Breaking down the NFL MVP race: If Dak Prescott wants it, Cowboys might need No. 1 seed

The NFL MVP race isn't usually wrapped up with five weeks to go. But it's rarely this wide open.

There are between six and eight viable candidates, depending how generous you are, with others who could make it interesting with a great finish. That might speak more to this season's field, which has been hurt by numerous quarterback injuries. But someone is going to win MVP, and it's hard to tell who it will be.

Here is a breakdown of the race with five weeks to go:

Has the stats on a good team: Tua Tagovailoa

Because some refuse to acknowledge Tagovailoa is a top quarterback, it'll be hard for him. He's not as easy of a vote as some others. Tagovailoa having 10 interceptions won't help. But he's got a shot at 5,000 yards and 35 touchdowns with a strong finish, and the Dolphins are in the race for the AFC's No. 1 seed. But those who attribute all of Tagovailoa's success to coach Mike McDaniel or throwing to Tyreek Hill probably will look in other directions. Tagovailoa probably needs 5,000 yards and the top seed, which is feasible.

Old MVPs out of the AFC: Lamar Jackson and Patrick Mahomes

Jackson and Mahomes aren't having obvious MVP seasons. But they're brand name quarterbacks on teams that have a shot at the No. 1 seed in their conference. That's enough to get them in the race. Both have won MVPs before. A strong finish from either might do it. It seems fair to project that of the three QBs from the AFC who have a realistic shot — Jackson, Mahomes, Tua Tagovailoa — we'll eventually keep the one from the No. 1 seed and eliminate the other two. More on the recent No. 1 seed/MVP correlation in a moment.

Still has a great case: C.J. Stroud

Stroud leads the NFL with 3,540 passing yards. He is averaging a strong 8.5 yards per attempt. His 20-to-5 TD-to-INT ratio is fantastic and better than some others in the MVP race. The Texans were supposed to be one of the NFL's worst teams but at 7-5, they're still in the playoff race. Has any quarterback meant more to a winning team's success this season than Stroud? He won't win because he's fighting a lot of history, most notably that he's a rookie, but I'm still not sure why he shouldn't get serious consideration.

If only a non-QB could win: Tyreek Hill

Since Emmitt Smith won MVP in 1993, every MVP has come from one of three categories: quarterback, running back with a 2,000-yard season, running back who set a season TD record. A receiver has never won the award. Other recent candidates with unbelievable seasons, like J.J. Watt in 2014 and Cooper Kupp in 2021, didn't have a fair chance. That's why it's hard to believe Hill wins.

But he deserves it. Hill is on pace for 132 catches, 2,098 yards and 17 touchdowns. His speed affects the defense of every team the Miami Dolphins play. The Dolphins are in the mix for a No. 1 seed and plenty of people don't give the credit to Tua Tagovailoa for that. Hill is the one tilting the field for an offense that is second in points scored and first in yards. Sounds valuable. Maybe if he reaches the magical 2,000-yard mark, which would be an NFL record for receiving yards, that gets him some votes. Getting 2,000 yards rushing pushed Adrian Peterson, Terrell Davis and Barry Sanders over the finish line for MVP. But if Jerry Rice never won an MVP, it's hard to believe Hill will. Though he should.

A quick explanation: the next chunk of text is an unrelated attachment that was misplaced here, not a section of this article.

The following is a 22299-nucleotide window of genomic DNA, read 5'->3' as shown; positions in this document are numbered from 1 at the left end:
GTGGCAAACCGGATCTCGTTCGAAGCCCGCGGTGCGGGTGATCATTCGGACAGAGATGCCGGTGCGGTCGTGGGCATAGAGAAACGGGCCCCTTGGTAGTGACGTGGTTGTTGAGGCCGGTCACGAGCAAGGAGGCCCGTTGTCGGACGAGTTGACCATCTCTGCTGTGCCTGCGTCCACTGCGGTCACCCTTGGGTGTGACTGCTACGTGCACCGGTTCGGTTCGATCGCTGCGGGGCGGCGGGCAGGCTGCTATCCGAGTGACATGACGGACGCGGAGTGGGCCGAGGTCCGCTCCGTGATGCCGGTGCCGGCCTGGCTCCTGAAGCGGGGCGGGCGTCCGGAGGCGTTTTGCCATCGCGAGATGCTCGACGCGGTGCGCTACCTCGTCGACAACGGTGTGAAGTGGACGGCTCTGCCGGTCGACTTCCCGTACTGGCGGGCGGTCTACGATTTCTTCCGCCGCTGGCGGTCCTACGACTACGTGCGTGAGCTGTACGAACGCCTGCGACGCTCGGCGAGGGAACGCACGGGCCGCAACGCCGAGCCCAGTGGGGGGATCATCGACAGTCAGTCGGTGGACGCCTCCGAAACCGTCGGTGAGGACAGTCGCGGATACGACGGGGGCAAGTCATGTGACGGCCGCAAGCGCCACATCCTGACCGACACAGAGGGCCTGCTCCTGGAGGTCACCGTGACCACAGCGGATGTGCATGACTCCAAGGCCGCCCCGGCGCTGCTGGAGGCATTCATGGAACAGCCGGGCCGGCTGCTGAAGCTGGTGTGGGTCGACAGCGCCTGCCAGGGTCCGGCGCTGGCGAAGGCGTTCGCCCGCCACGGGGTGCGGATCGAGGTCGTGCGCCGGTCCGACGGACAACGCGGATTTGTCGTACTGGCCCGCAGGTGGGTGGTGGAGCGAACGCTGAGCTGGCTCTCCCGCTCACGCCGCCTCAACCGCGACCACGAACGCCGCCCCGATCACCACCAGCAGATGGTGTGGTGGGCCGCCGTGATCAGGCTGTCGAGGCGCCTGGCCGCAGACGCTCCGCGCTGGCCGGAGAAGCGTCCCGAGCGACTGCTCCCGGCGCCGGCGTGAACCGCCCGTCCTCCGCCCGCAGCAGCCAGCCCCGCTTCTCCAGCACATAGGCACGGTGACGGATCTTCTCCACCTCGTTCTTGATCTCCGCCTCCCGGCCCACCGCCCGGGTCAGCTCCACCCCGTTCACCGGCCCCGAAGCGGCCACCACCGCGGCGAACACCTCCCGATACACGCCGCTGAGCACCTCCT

Here's who will win: Brock Purdy or Jalen Hurts or Dak Prescott

MVP voting has become formulaic. It's very likely be a QB off a No. 1 or No. 2 seed. And way more likely to be from the No. 1 seed.

Via NBC Sports' Peter King, of the last 10 MVPs, eight have come from a No. 1 seed and two are from a No. 2 seed. All of them are quarterbacks. Adrian Peterson was an outlier winner in 2012. In 2009, 2010 and 2011, the MVP also came from a QB off the No. 1 seed.

So using the past 14 years as a guide, you have a 79% chance of winning MVP if you're the QB on a No. 1 seed. That gives hope to the QB of the AFC team that eventually gets the No. 1 seed. But it probably boils down to the NFC.

Hurts and Prescott are doing well in the race. Hurts doesn't have the passing stats (a fairly mundane 93.5 passer rating and 10 interceptions) but a lot of comeback wins and highlights for a 10-2 team. He also barely missed out last season, perhaps due to injury, and voters might believe it's his turn. Prescott has been on fire lately. Over Dallas' last six games, Prescott has 21 TDs, two INTs and a 121.5 passer rating. The Cowboys are 6-1 in that stretch. If he keeps playing anywhere near that level and leads the Cowboys to the No. 1 seed, he's likely to win.

Purdy will be an interesting case. He has 3,185 yards on a ridiculous 9.6 yards per attempt. His 116.1 passer rating leads all starting quarterbacks. But he'll always have detractors who want to give the credit to Kyle Shanahan and all of the 49ers' offensive stars. Still, voters love quarterbacks for No. 1 seeds. If Purdy has the best passer rating in the NFL and his team gets the No. 1 seed, the way he'd lose is if those who don't credit him for his own success pivot to the QB from the AFC's top team.

The formula of QB from the No. 1 seed getting MVP hurts Prescott the most. According to DVOA's playoff odds, the Cowboys have just a 5.5% chance to get the top seed (the 49ers are at 54.7% for the No. 1 seed and the Eagles are 34.5%).

There are at least eight candidates with a reasonable argument to be in the MVP conversation. Based on stats, probabilities and voting history, Purdy should be the favorite. But he won't run away with the award, setting up a great debate over the last five weeks of the season.